Saturday, April 13, 2013

This Is Not the Fairy Tale You Grew Up With


Hansel e Gretel (1990)
Director: Giovanni Simonelli
Rating: 4.5 / 10

With modern interpretations of fairy tales all the rage at the moment, it's probably worth taking a step backwards in time to remind ourselves that it's all been done before. Well, sort of. This 1990 feature by prolific screenwriter Giovanni Simonelli isn't at all like the modern action-driven fantasy films you'll find at the multiplex. It actually doesn't even have much to do with fairy tales at all. To get a better sense of the territory it falls into, all you need to see is "Lucio Fulci Presents" displayed proudly over the title. Don't get your hopes up though - other than lending his name to the film in a cheap ploy to make it marketable, Fulci had nothing to do with this film. To be honest, his name is probably the only reason why this film is remembered at all. Other than an obligatory moment of ocular trauma and the general low-budget 80's aesthetic, there's not a whole lot of resemblance to his body of work.

Despite its name, Hansel e Gretel actually has almost nothing to do with the original story, other than that it features two kids, a house, and a wicked mother figure. The film opens on a remarkably dark note, even for a merciless Italian horror flick.  Young Hansel and Gretel wander down a road one day and stop to inspect an abandoned car, which turns out to be not so abandoned. They're promptly chloroformed, kidnapped, and taken away to an old mansion. Inside, they're ushered into a makeshift surgical theater where their organs are harvested to be sold. It's a really abruptly and twisted start to the story, and I had high hopes that it'd stay in similarly dark territory. Unfortunately, it's mostly downhill after the first ten minutes.

What follows is a very straightforward, very repetitive tale of ghostly revenge. Young Hansel and Gretel are haven't been buried for a single day when their ghosts rise from the ground red-eyed, blank-faced and looking stoned as hell. They're pissed at being dead so young, and begin offing people with their telekinetic powers. You can't make a movie out of death scenes alone though*, so to give us a reason to keep watching we're introduced to Sylvia, a recently recruited detective who's assigned to the case of a human trafficking ring run by a woman named Solange (a nod to Massimo Dellamano?). Sylvia goes to investigate the suspicious activity at Solange's estate and decides to live there temporarily while she carries out her work. Is this standard protocol? Somehow I don't think so. Since people at the estate have been dying in all sorts of suspicious ways, Sylvia begins to suspect that something fishy is going on. We already know the true story though, so to say that there's no suspense is an understatement.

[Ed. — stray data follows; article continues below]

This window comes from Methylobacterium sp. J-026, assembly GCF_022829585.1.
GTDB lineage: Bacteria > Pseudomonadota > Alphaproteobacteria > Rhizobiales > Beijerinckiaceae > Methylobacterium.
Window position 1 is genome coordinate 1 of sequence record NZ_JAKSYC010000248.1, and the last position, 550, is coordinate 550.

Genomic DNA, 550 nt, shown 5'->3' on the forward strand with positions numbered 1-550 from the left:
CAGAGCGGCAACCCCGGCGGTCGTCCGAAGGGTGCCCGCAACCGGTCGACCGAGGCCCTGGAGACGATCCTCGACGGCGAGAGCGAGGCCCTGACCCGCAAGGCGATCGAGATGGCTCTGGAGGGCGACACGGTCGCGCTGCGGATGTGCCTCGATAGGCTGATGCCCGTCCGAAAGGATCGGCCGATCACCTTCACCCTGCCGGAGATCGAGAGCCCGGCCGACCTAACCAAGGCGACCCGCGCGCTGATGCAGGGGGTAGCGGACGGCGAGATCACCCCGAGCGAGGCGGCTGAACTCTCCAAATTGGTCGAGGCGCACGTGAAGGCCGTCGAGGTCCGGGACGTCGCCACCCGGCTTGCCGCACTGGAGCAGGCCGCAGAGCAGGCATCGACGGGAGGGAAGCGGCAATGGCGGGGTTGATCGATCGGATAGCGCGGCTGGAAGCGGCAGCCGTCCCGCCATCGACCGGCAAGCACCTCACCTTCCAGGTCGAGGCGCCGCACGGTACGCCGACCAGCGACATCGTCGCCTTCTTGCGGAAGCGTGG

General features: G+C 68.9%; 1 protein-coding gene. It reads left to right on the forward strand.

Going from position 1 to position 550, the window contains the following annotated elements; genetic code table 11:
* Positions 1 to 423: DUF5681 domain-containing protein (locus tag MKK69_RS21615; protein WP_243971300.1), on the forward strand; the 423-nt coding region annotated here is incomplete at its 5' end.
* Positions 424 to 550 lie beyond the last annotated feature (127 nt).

Meanwhile, Hansel and Gretel continue offing the mansion's inhabitants one by one in a series of truly low-budget death sequences. In several, the effects guys clearly just made a trip to the butcher shop rather than take the more conventional route of latex and karo syrup. The most glaring example occurs when a farmer is run over by a combine and comes out the other end looking like a side of beef. There's also a scene ripped more or less straight out of Fulci's The Beyond, but without any of the artistry. To give you an idea of just how stretched for cash the filmmakers must have been, try to find a gunshot in this film that isn't dubbed. No muzzle flash, just the gunman giving the prop a little shake as a signal to the foley artist. The cast of characters is pretty varied though, and includes various sleazy farmhands, an old lady, an evil lesbian (of course) convinced she's going to make off with Solange's fortune, and this guy named Stanko:


Despite the impressive pencil moustache (or perhaps because of it), poor Stanko, like the majority of the cast, is doomed to fall prey to those ghostly kids.

Overall there are some interesting bits scattered throughout Hansel e Gretel. I found myself fixating mostly on all the things I usually do when a sleaze-fest like this fails to entertain me with conventional stuff (like a story). You can hear the old synths in the soundtrack practically dying from over a decade's use as they warble and churn their way through the score. It's not a bad thing - it actually ends up being pretty eerie. The gloomy rural Italian landscape adds some atmosphere as well. I'm trying really hard to come up with other reasons that this film isn't a total slog, because it really is better than many other films of its ilk. Maybe it's because it's so repetitive that just puts you into a lull. It sets up characters and knocks them down. Cue sallow red-eyed Italian ghost kids. Cue cheap gore. Cue synths. Rinse, repeat.

On the whole, it's forgettable stuff, but still not the worst way to kill an hour and a half. Just get used to seeing this a LOT:



*Actually proven false by Fulci's Cat in the Brain, which harvested a kill scene from this film.

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